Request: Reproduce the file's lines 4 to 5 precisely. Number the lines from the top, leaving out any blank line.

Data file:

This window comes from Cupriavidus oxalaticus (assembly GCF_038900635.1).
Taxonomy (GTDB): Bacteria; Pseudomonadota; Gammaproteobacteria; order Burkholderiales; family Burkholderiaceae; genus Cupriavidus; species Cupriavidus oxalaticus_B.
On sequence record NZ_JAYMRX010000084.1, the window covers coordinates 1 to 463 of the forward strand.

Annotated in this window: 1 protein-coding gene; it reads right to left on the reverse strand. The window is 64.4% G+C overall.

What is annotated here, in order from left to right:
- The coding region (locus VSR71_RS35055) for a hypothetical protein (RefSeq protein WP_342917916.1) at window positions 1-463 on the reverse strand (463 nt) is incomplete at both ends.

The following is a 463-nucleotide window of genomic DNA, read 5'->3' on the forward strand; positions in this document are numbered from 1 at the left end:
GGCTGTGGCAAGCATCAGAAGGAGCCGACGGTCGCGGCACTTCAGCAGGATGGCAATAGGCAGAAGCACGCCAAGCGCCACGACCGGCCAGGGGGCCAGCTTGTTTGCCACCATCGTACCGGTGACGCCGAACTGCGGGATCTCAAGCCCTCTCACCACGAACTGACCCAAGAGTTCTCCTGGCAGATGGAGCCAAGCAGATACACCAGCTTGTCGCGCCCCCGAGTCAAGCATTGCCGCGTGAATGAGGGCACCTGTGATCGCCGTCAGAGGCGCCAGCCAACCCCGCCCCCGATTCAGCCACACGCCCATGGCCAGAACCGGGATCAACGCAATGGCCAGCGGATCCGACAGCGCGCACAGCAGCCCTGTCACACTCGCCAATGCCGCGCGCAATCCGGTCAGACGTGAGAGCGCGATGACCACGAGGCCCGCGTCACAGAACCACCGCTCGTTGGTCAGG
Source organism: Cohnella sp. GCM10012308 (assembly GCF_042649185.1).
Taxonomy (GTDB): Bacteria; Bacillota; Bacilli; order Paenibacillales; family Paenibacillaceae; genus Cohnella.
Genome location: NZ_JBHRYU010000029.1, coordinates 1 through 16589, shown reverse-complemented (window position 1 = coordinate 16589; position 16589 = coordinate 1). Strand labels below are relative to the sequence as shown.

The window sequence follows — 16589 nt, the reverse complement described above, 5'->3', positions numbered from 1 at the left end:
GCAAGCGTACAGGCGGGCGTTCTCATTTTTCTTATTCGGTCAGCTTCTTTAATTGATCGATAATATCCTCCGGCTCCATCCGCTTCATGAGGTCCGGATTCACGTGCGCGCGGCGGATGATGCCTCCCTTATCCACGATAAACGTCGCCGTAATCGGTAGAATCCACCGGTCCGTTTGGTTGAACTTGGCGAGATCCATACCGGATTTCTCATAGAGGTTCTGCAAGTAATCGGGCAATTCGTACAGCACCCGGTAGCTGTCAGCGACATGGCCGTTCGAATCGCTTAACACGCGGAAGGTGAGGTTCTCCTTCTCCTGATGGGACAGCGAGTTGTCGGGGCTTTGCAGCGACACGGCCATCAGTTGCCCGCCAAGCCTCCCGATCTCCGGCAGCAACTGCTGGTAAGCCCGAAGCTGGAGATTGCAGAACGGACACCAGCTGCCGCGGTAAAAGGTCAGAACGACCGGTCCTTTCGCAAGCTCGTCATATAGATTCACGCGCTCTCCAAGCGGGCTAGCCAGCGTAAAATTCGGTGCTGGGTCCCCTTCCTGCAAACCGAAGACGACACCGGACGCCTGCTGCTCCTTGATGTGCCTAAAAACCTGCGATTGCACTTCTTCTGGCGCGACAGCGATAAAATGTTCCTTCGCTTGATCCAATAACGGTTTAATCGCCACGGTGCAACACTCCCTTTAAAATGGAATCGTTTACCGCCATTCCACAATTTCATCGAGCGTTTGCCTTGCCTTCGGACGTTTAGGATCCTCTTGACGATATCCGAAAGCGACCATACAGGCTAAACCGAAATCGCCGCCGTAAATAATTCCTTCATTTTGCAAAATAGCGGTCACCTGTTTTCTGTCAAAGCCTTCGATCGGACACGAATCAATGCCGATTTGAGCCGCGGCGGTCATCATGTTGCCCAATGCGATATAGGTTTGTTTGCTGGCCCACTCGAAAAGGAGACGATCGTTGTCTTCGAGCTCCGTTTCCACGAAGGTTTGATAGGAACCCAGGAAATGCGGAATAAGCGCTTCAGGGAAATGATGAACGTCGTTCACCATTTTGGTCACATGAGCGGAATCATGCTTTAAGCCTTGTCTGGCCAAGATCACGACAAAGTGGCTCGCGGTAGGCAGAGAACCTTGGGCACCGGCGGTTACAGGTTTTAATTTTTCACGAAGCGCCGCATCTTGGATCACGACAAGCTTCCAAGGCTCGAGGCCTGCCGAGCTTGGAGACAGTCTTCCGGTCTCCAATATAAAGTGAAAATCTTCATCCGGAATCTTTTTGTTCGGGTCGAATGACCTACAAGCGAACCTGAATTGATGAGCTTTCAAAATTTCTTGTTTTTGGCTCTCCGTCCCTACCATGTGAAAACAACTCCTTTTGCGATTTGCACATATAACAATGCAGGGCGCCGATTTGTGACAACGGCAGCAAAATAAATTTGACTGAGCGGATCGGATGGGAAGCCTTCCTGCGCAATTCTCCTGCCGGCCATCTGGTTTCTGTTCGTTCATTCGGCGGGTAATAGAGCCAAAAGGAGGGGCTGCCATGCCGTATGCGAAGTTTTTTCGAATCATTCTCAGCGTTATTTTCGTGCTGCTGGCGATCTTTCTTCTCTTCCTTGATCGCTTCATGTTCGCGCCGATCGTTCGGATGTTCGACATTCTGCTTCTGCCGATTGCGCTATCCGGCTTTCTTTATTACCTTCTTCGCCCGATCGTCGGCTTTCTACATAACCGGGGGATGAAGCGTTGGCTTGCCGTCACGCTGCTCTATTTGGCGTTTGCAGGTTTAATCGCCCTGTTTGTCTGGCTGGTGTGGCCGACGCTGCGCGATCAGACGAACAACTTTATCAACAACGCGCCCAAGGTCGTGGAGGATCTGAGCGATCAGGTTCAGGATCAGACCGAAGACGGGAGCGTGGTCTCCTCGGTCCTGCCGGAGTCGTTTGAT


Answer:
Annotated in this window: 1 protein-coding gene; it reads right to left on the reverse strand. The window is 64.4% G+C overall.

What is annotated here, in order from left to right: